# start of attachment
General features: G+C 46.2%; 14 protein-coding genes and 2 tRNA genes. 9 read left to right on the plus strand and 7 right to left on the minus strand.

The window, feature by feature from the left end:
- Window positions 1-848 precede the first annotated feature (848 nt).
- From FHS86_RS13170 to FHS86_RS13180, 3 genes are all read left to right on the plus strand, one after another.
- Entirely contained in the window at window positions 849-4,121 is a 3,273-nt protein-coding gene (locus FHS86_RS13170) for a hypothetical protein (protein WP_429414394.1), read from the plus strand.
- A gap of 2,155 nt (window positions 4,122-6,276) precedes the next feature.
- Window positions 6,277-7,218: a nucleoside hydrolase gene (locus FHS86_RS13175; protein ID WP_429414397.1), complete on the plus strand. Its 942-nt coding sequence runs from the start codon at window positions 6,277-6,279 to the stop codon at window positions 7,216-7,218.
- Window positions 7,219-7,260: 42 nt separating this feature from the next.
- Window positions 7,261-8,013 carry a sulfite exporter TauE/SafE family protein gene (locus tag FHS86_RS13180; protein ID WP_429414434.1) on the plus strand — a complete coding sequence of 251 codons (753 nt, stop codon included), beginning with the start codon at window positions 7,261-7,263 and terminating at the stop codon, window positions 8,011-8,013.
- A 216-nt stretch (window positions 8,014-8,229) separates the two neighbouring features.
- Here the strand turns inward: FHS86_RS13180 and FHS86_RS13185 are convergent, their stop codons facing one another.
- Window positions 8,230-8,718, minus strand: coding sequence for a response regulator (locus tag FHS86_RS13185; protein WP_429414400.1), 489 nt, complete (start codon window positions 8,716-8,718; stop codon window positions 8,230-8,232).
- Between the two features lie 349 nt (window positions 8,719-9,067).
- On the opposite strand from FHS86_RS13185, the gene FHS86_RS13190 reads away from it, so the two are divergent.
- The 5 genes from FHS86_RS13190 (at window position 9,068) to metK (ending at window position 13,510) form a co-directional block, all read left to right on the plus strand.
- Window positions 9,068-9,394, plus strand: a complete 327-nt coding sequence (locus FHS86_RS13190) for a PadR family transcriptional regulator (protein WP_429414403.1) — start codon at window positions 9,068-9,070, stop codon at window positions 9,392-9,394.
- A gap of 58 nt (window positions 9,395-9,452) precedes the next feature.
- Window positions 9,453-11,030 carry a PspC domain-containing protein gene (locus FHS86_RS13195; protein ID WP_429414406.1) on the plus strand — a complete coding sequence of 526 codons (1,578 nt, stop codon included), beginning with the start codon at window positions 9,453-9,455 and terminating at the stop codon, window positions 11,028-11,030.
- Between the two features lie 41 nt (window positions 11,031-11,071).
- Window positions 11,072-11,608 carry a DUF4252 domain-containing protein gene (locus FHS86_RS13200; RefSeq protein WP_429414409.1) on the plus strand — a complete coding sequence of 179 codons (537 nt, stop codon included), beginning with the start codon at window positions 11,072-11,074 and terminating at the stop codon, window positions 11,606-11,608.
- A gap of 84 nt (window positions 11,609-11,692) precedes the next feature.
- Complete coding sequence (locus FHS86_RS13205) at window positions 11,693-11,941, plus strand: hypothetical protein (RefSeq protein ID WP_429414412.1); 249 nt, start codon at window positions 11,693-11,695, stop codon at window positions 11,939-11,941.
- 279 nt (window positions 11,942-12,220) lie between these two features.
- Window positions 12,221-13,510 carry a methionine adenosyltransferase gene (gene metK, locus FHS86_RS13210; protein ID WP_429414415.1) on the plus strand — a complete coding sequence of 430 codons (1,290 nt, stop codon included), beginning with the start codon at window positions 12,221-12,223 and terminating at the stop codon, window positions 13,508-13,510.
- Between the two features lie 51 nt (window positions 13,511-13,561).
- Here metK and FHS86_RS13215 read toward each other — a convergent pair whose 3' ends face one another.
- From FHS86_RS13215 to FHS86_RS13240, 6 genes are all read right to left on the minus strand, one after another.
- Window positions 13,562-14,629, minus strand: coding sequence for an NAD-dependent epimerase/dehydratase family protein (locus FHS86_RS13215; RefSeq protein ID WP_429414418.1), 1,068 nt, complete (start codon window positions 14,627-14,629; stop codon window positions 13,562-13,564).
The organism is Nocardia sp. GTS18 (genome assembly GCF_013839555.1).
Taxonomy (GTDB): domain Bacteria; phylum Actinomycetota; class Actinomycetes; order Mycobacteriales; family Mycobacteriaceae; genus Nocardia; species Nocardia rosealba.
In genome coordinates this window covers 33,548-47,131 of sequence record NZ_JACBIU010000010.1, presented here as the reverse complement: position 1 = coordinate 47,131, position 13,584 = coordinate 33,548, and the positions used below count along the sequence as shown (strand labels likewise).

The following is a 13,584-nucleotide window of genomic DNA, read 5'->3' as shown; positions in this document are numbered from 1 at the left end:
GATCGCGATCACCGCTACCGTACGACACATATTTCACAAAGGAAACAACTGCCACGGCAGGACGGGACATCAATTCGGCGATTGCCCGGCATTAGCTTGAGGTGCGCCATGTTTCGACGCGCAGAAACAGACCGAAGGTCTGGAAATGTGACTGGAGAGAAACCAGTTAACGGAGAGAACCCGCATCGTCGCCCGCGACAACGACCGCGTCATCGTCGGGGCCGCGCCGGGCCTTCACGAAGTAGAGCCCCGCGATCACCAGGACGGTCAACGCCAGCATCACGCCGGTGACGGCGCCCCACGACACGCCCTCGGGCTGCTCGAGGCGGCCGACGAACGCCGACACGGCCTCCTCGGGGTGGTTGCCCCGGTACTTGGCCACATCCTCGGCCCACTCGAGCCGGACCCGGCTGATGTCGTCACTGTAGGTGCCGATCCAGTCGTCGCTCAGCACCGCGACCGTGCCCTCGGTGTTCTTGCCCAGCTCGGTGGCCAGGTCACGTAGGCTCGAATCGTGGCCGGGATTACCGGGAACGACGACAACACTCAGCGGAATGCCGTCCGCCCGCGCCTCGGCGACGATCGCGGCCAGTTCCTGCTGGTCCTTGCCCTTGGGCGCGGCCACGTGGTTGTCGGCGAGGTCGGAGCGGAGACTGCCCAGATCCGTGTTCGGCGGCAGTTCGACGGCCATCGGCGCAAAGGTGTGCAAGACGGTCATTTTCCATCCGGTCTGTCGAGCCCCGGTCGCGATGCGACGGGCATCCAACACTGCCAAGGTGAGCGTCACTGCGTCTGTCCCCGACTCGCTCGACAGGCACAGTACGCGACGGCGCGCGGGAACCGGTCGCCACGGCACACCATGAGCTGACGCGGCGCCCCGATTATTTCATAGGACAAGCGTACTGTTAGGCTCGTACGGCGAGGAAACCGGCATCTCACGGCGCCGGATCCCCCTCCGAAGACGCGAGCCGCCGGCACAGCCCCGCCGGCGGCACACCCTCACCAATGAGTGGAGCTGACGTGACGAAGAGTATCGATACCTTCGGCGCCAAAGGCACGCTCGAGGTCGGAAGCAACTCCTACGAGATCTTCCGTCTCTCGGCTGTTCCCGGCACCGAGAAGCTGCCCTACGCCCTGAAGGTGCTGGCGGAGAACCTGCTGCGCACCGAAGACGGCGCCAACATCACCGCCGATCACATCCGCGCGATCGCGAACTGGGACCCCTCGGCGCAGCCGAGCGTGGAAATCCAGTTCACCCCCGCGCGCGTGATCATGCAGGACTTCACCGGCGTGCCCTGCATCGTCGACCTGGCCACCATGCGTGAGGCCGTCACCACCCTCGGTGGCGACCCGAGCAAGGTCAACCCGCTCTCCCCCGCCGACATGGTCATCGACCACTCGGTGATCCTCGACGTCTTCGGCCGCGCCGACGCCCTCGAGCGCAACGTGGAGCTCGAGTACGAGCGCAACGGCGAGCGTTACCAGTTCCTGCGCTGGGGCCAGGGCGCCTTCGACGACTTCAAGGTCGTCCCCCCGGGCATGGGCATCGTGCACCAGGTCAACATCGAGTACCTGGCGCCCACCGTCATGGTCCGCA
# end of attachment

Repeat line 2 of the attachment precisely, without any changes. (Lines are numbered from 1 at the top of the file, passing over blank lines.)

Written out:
The window, feature by feature from the left end: